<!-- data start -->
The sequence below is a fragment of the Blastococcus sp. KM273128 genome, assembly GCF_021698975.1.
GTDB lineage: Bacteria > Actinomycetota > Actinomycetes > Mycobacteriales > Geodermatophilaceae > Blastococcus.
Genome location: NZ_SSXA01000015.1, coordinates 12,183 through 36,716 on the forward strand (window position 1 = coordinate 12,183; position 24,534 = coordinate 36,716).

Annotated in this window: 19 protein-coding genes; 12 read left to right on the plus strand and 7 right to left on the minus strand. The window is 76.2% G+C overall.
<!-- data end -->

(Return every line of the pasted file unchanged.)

The sequence below is a fragment of the Blastococcus sp. KM273128 genome, assembly GCF_021698975.1.
GTDB lineage: Bacteria > Actinomycetota > Actinomycetes > Mycobacteriales > Geodermatophilaceae > Blastococcus.
Genome location: NZ_SSXA01000015.1, coordinates 12,183 through 36,716 on the forward strand (window position 1 = coordinate 12,183; position 24,534 = coordinate 36,716).

Annotated in this window: 19 protein-coding genes; 12 read left to right on the plus strand and 7 right to left on the minus strand. The window is 76.2% G+C overall.